There’s a buzz word in the organizing world and it’s “decluttering.” When I first heard this word, I thought “Yes!” I thought, “letting things go feels so cathartic.” I was standing in a cozy Seattle bookstore, and I wanted to buy the book (The Life Changing Magic of Tidying Up), run home, and take a heap of things to Goodwill—especially the bin of baseball cards from 1992 that takes up precious room in our garage. That’s the minimalist in me, and possibly the nagging wife. When I used the word decluttering with my husband, he did not have the same reaction. Neither did my mom. Some of my clients don’t like it either. So, in today’s post “Decluttering Defined” I’ll explore this term, explain why it can be offensive, and tell you what it actually means to me.
What is decluttering?
This is how I explain it to my clients: decluttering is first removing what doesn’t serve the goals of your space, and second making sure the things you love are visible, and the things you use are accessible. That’s it! If you love something, show it off. If you use something make sure you can get to it easily, which means you’ll also be able to put it away effortlessly when you’re done.
Why is it offensive?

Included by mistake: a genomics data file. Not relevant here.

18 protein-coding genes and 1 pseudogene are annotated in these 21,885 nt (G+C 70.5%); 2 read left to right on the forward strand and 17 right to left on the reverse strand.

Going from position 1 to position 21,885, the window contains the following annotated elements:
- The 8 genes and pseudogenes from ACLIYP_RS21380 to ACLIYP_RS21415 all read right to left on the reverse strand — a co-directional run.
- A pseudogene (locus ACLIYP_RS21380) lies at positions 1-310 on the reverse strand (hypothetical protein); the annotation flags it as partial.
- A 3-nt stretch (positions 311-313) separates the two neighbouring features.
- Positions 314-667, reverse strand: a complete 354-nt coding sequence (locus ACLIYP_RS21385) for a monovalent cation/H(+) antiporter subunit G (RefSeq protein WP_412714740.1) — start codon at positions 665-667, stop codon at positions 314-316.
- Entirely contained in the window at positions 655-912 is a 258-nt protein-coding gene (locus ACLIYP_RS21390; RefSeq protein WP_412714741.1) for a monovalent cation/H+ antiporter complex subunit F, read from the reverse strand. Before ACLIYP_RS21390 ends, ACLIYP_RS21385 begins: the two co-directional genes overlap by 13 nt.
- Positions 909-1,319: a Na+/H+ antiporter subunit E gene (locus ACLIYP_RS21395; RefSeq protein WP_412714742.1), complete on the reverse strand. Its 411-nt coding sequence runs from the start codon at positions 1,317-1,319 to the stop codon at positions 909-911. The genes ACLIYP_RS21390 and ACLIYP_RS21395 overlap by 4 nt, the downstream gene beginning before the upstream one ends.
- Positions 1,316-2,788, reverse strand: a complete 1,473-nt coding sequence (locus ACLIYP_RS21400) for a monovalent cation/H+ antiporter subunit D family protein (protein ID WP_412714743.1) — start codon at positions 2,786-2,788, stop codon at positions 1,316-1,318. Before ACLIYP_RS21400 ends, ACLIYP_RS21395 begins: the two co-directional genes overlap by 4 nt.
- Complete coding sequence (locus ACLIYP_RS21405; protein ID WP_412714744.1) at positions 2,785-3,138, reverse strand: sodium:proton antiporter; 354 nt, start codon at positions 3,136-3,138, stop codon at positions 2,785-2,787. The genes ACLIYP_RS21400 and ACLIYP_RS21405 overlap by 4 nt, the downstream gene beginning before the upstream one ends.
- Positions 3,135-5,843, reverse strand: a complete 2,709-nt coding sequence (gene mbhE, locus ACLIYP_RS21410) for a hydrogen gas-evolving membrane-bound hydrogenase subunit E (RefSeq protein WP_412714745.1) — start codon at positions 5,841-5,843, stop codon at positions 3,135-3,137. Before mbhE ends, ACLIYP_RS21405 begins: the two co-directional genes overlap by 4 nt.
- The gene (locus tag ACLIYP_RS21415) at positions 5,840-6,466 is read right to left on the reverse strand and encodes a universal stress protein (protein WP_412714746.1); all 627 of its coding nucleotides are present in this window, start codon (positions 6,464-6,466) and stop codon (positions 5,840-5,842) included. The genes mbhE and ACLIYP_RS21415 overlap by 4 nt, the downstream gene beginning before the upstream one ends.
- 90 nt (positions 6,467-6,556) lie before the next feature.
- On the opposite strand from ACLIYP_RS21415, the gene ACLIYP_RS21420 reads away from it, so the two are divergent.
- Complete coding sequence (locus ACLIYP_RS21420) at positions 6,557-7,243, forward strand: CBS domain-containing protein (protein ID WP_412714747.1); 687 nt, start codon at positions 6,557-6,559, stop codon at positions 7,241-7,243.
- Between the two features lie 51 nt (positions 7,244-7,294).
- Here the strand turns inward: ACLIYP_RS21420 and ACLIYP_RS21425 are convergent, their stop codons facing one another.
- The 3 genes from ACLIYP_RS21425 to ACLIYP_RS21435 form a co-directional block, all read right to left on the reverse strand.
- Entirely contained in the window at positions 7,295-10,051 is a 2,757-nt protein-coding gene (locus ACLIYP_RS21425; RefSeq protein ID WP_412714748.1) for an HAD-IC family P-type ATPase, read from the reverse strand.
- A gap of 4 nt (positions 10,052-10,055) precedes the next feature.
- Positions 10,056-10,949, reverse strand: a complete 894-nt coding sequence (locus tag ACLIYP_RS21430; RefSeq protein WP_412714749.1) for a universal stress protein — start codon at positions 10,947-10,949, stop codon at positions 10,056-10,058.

Because it feels like a value judgement. I think there’s a collective idea that clutter= knickknacks. And the truth is, some people love themselves a knickknack. That’s ok! I’ll say it right now, clutter is not knickknacks.
Clutter is not a collection of thrift store finds, or salt ‘n pepper shakers, or even porcelain dolls. It’s anything you don’t love or use, and that doesn’t serve the goals of your space. Period. End of story. I don’t think many would be offended by this definition of clutter.
What is offensive is when other people try to put their values on what someone else should love and use. If you’re helping someone declutter, start by asking what they value. It will help you make sure you don’t step on their toes. Check out my post on creating your list of personal values here: A Life of Value: 5 Steps to Define, Name, and Claim What Matters.
Want a quick decluttering project?
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